‘Lay Me Down’ was such a big song it was like, “Hey, let’s write a couple more songs.” But the cool thing, I think, with us is no matter who we sit down and write with — ’cause Rome wasn’t the only one we wrote with — but no matter who we sit down and write with, it’s always going to come out sounding like the Dirty Heads, you know? And we didn’t want to write another ‘Lay Me Down.’ It wasn’t like, “Hey, let’s go try to write another radio song. Let’s write 12 more ‘Lay Me Downs.’ F— that. ‘Mongo Push’ came out. It’s a song he’s featured on where it’s more of a hip-hop song.

But I do think that ‘Spread Too Thin’ kind of leads things off, and that’s why it’s good single, but I think we have a lot more songs on this album that are going to do just as well or maybe even better.

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You’ve got Matisyahu on a track, and he’s doing the summer tour with the band. Can you talk about the collaboration he did on the record and how your relationship with Matis developed over time?

We met Matisyahu on one of the first big tours we got invited on with 311. This was like six years ago, and we met him and were just blown away by his vocals and how cool a guy he was, and over the years we kept crossing paths and would play a few shows here and there. Eventually we became friends and acquaintances, and when the new album came up, I was writing ‘Dance All Night’ and we were kind of producing it and getting stuff going and figuring out where this song was going to go. We all kind of kept hearing Matis on this. “God, Matisyahu would be just nasty on this.” I don’t know why, but I can just hear him on this and Duddy agreed, Lewis agreed, so we called him up and we’re like, “Yo, come down.” And he was like, “I’m in L.A. now. I’m not in New York, I moved to L.A.,” so he cruised down on his bike, his motorcycle, which is even more badass. And he came in the studio, heard the song, loved it, absolutely crushed it. And we were sitting around talking about “What are you doing this summer?” and it was like we got an album, he had an album, and he hadn’t figured out what he was doing yet, so we were both going through bands and seeing what we were going to do, and the tour came out of it. I don’t think it could have been a cooler opportunity for both of us. I think everything happens for a reason, and I think that song happened for a reason. And I think this tour’s going to happen for a reason, and it’s going to do really well for both of us.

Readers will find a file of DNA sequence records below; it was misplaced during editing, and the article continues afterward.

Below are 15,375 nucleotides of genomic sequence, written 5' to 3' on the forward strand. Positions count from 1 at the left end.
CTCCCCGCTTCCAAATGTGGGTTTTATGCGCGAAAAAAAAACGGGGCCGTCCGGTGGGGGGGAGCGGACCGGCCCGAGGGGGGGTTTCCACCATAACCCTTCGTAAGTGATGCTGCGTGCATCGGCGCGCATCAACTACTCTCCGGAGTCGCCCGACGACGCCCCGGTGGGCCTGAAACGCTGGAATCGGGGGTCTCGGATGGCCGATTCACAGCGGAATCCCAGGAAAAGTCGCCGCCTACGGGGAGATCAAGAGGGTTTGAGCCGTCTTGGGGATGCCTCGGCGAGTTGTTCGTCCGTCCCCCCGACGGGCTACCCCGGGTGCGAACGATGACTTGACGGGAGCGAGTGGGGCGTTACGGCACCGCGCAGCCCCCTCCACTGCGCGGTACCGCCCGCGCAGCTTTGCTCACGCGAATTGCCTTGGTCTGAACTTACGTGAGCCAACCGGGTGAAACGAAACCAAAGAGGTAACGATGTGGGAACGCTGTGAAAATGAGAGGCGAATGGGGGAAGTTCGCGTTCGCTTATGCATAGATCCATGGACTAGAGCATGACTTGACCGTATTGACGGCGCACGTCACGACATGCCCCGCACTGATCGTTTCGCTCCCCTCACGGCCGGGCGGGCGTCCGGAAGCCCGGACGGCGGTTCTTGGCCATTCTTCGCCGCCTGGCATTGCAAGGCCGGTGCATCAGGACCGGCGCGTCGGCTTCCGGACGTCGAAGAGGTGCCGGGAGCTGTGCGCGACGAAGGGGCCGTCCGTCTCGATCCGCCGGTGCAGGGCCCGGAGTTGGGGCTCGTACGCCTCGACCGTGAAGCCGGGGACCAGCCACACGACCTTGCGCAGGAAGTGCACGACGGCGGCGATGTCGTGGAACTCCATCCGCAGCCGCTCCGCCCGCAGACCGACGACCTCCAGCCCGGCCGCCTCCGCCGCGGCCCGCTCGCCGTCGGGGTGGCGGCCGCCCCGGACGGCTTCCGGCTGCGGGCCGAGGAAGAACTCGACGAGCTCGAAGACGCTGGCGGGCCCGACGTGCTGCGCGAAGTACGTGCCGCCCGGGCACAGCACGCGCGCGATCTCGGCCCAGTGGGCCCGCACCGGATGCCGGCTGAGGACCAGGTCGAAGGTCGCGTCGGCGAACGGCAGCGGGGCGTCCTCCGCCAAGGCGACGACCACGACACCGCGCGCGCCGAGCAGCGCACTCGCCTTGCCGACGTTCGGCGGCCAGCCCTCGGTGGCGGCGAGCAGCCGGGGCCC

Speaking of the tour, we saw a mention of doing some tailgating before and some parties after. How important is it to be not only that close as a group, but also bring your fans, other acts, your peers, your crew, everyone into it and make it a big old family vibe?

I think that’s very important, especially when you’re gone for three months. This is going to be one of the longer tours that we do and three months, no matter what you say or how cool this job is or how many perks there are, three months is a long time to be away from home. I’m not in any way complaining, but what I am saying is that it does help when the bands that you’re with, you get along with, and it does help by bringing fans in because you feed off of them and if you do get homesick or burnt out, one good show, one good meet-and-greet or even one fan that kind of lets you know how much your music means to them can put you right back up to where you need to be to finish the tour.

Is there anyone that’s the grill master in the band?

We’re actually all … uh, me and Duddy cook a lot. I think that me and Duddy are the dudes that cook the majority of the time at home, and on the road it’s just whoever feels like it. We definitely do barbecues and we definitely have a drill, especially when it’s summer. The summer’s going to be cool, so we’ll definitely have some things like that. But I just love the whole pre-party and things like that. The thing that we have to watch out for is that we can’t get too wrapped up in the pre-party,’cause you don’t want to get too wasted before the show. It is everybody else’s day off, but it’s our day of work and we’ve got a job to do. They’re paying money to come see us, and we want to put on the best live show that we can, so we usually save the partying for afterwards.